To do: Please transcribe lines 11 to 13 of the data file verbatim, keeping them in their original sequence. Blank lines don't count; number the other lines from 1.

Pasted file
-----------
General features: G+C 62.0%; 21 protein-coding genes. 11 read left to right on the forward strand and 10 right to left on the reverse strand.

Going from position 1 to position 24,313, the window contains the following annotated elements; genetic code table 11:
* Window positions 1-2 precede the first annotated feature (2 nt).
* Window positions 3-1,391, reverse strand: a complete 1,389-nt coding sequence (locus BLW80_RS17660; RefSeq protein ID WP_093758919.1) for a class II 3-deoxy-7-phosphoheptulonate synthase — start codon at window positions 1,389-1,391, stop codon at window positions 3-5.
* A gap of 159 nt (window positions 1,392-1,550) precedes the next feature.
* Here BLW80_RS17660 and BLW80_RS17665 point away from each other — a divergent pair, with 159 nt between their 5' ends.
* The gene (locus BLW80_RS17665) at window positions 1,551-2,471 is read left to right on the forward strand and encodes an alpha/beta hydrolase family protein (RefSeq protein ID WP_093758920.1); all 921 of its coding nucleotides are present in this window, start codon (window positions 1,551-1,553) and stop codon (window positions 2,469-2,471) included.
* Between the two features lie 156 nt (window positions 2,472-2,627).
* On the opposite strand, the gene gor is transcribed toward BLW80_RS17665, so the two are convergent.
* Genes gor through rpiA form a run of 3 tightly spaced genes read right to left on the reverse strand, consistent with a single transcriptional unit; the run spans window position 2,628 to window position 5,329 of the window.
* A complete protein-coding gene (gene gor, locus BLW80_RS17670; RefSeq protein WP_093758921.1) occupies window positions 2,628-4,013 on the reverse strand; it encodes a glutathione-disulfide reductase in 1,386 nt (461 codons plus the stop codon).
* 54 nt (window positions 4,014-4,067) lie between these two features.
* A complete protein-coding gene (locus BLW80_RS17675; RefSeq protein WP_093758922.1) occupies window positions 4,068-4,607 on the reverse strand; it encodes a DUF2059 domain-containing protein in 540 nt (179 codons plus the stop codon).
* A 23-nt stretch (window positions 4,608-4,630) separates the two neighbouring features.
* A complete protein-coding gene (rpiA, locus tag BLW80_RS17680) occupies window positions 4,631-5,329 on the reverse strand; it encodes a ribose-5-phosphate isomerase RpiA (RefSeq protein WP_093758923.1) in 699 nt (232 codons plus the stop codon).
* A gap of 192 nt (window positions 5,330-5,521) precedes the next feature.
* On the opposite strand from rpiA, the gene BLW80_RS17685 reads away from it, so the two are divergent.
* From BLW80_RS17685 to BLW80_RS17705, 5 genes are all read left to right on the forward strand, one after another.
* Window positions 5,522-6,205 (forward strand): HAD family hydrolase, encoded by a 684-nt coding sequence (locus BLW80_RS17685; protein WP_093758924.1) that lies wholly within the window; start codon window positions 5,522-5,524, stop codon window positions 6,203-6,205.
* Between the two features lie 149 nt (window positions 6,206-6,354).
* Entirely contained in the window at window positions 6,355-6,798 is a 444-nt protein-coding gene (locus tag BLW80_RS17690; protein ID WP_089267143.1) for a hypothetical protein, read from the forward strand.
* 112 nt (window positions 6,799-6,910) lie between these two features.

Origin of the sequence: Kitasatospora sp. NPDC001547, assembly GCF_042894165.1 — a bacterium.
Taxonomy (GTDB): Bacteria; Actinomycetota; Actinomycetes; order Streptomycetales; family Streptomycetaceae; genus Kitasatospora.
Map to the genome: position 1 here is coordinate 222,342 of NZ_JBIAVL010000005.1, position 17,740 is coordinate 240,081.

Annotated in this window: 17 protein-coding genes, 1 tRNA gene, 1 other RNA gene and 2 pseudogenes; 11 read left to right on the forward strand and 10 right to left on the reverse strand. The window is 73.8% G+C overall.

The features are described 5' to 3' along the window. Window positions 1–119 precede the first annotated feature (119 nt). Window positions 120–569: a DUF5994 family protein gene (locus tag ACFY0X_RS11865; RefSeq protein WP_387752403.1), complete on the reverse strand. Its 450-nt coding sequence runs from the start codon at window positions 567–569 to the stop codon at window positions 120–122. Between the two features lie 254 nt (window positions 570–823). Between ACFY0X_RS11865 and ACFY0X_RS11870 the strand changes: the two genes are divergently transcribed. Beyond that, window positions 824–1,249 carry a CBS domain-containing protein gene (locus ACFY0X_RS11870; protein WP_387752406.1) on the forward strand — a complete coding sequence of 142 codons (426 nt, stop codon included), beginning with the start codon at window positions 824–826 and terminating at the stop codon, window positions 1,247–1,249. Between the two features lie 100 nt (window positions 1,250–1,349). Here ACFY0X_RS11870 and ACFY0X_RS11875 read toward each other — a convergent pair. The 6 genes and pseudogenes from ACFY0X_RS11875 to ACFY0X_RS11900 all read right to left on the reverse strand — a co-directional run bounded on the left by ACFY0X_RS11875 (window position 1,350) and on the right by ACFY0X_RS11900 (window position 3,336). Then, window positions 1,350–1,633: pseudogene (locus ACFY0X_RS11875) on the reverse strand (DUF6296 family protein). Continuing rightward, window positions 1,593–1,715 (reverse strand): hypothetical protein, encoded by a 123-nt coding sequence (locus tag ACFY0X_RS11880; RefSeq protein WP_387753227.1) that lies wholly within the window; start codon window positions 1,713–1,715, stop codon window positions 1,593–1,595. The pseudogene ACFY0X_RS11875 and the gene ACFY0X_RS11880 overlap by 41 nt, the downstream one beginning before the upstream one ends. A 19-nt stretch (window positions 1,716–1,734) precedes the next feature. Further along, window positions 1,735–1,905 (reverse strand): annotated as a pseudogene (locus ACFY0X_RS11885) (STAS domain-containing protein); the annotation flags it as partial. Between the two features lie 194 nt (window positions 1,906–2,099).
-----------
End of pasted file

* A complete protein-coding gene (gene gor, locus BLW80_RS17670; RefSeq protein WP_093758921.1) occupies window positions 2,628-4,013 on the reverse strand; it encodes a glutathione-disulfide reductase in 1,386 nt (461 codons plus the stop codon).
* 54 nt (window positions 4,014-4,067) lie between these two features.
* A complete protein-coding gene (locus BLW80_RS17675; RefSeq protein WP_093758922.1) occupies window positions 4,068-4,607 on the reverse strand; it encodes a DUF2059 domain-containing protein in 540 nt (179 codons plus the stop codon).